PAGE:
Here's another article written for the Iron Warrior. I don't have pictures yet of the Boniface family but I'll put some up soon!
During my five years in engineering at Waterloo I’d often find myself completely within the Waterloo bubble. At times my world consisted only of the lab, the systems hallway, the EWB office and Kismet. Things outside the bubble seemed far away and it was always a bit of a shock when events from the outside world (like the time I forgot my mom’s birthday) broke through the bubble. I was reminded of that feeling this past weekend when I visited my good friend from work, Loti. Loti has a TV and after a few weeks of living without electricity in my little village house I was looking forward to indulging. I switched on the international news station and was actually shocked to realize they were still talking about – were fixated, really – on the financial crisis.
Of course I had already heard all about the crisis, but at that moment I realized talk about it must be so much more omnipresent in Canada then it is in my daily life here. The Malawian newspapers cover it but their headlines are mostly captured by the roll-out of the national subsidized fertilizer program and the political jockeying taking place in the run up to next year’s presidential election. The effects of the crisis seem distant to me personally since my salary is already zero. And lately the bubble of my life hasn’t seemed to include bank bailouts and stock markets.
At the end of every day I walk home from the field office half an hour down a dirt road to the village of Kankudza. Usually I sit on the front step of the small tin-roof house I rent from the Boniface family reading my Chichewa lesson book until the light fades, then head across the road to the Boniface’s house. Mrs. Boniface, her sister, her two daughters and I squeeze into her kitchen hut, cook and eat dinner around her fire, share stories from the day and laugh at my Chichewa. They are my family here and little by little I’m connecting to their lives. Last weekend Mrs. Boniface took me on a tour of the dry-season garden she’s growing as part of an irrigation scheme supported by a local NGO and another day she told me about the 15 HIV positive neighbours she cooks for as a home-care volunteer. One night her daughters kept me up late teaching me the dances for a local wedding, but I’m usually in bed by 8 along with the rest of the village. Economic upheavals seems far away.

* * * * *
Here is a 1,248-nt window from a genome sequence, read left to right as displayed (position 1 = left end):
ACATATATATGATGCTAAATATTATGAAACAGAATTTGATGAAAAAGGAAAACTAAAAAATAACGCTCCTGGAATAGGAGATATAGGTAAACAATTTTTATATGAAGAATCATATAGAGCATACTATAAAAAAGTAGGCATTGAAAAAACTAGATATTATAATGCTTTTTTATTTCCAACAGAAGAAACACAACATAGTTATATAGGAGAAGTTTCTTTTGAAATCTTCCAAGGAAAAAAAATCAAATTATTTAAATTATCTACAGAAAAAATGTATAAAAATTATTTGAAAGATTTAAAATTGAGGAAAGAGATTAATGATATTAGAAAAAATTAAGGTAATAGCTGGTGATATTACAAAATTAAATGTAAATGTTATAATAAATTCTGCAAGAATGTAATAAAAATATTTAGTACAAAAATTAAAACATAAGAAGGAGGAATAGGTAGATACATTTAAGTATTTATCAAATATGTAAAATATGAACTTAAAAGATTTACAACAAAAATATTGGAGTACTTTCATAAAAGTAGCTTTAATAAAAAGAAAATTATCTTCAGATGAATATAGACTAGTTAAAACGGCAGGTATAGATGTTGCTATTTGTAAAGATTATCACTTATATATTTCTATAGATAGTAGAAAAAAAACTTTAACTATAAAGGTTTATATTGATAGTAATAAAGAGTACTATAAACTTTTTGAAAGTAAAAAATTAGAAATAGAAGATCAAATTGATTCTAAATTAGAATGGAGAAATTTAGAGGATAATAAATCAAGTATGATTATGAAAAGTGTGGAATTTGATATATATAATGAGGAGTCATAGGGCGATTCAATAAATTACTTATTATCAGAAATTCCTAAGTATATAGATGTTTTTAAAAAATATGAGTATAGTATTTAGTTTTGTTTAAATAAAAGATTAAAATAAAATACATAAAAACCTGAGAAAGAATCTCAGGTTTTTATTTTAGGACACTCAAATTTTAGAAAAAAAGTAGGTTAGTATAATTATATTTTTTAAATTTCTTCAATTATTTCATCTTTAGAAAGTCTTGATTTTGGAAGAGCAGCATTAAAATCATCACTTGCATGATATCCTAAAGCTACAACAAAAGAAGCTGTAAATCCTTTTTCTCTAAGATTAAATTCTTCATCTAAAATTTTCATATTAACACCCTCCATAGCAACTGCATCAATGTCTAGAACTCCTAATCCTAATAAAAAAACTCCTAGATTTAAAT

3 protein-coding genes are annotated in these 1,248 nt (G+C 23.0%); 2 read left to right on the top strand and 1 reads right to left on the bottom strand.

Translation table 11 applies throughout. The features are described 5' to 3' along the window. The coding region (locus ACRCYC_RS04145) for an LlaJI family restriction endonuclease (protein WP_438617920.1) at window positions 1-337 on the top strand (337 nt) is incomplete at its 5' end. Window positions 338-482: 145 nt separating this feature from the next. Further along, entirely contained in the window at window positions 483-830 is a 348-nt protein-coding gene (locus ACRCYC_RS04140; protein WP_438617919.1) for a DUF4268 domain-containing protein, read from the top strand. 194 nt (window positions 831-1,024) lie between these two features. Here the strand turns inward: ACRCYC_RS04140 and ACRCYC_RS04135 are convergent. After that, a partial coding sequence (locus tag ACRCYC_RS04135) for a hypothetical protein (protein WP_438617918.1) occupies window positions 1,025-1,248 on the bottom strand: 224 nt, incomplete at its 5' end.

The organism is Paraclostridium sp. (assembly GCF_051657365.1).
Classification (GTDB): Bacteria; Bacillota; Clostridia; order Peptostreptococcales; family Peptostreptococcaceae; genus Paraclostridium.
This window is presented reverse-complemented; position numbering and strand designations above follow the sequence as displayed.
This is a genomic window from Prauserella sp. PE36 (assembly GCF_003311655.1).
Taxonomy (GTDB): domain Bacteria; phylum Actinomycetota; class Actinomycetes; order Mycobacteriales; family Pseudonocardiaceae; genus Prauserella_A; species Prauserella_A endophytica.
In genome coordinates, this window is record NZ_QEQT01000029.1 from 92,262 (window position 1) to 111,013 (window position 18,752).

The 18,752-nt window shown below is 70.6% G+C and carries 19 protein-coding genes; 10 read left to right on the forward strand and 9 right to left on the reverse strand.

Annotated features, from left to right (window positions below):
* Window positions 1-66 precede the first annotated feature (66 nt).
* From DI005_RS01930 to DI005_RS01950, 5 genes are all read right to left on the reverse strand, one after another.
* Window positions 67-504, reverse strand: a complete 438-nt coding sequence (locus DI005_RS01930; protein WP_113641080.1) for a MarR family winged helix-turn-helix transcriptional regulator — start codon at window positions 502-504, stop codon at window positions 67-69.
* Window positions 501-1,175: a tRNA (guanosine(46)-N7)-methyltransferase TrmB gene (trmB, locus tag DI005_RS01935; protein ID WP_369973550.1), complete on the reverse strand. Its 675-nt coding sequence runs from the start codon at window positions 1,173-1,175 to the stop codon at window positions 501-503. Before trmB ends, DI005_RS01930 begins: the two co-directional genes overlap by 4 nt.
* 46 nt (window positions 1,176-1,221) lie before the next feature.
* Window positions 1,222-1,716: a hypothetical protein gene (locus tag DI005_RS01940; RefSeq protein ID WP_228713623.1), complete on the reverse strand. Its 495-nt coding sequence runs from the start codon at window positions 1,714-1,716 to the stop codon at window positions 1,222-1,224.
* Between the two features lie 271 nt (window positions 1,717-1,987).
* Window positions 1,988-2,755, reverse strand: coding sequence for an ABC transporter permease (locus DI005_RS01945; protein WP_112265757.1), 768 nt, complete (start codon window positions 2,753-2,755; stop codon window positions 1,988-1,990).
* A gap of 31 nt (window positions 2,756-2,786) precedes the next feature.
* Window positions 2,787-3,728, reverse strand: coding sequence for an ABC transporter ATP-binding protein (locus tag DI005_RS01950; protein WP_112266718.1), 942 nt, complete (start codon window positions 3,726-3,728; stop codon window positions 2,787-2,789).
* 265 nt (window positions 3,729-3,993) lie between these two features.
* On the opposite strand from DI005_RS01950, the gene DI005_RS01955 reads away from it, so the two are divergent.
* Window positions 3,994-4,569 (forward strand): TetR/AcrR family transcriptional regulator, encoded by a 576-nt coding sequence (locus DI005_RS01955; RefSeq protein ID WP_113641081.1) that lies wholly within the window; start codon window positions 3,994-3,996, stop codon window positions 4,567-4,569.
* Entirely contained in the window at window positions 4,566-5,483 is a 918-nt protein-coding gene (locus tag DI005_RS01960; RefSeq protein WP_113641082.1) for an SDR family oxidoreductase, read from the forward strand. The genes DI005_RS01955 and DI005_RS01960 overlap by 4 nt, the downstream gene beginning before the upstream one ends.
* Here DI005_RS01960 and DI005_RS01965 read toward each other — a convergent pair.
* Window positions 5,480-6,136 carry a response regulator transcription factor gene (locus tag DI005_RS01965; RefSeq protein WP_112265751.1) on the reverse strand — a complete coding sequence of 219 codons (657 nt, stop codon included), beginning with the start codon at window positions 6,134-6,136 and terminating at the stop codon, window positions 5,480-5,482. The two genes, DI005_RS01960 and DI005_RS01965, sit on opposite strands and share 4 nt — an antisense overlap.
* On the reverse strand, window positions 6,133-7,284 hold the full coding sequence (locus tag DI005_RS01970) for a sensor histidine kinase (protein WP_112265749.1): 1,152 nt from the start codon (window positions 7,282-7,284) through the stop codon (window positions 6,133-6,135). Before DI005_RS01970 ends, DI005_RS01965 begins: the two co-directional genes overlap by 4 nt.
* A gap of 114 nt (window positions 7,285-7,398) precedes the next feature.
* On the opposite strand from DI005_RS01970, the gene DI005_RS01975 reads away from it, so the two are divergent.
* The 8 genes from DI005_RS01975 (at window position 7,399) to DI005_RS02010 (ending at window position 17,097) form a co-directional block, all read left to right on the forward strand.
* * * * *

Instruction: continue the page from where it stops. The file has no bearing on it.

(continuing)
But that distance is an illusion – world crises and trends affect my family in this quiet village. The rise in the price of oil is one reason why the price of the fertilizer that Mrs. Boniface needs for her maize fields shot from 4000 kwacha per bag last year to 11,000 kwacha this year, putting it nearly out of her reach. All four of the countries to experience a financial crisis in the past 20 years dropped their foreign aid by at least 10 percent, and if that happens worldwide the funding for NGO projects like the microirrigation scheme that helped Mrs. Boniface create her garden may disappear. I can joke about my $0 salaray but Mrs. Boniface is so much more vulnerable; her ability to continue sending her girls to school, growing enough maize to feed her family and having the time to care for sick neighbours will weaken if she can’t afford fertilizer for her fields or loses the support of local organizations. Global troubles are coming a lot closer to this Malawian village than I realized.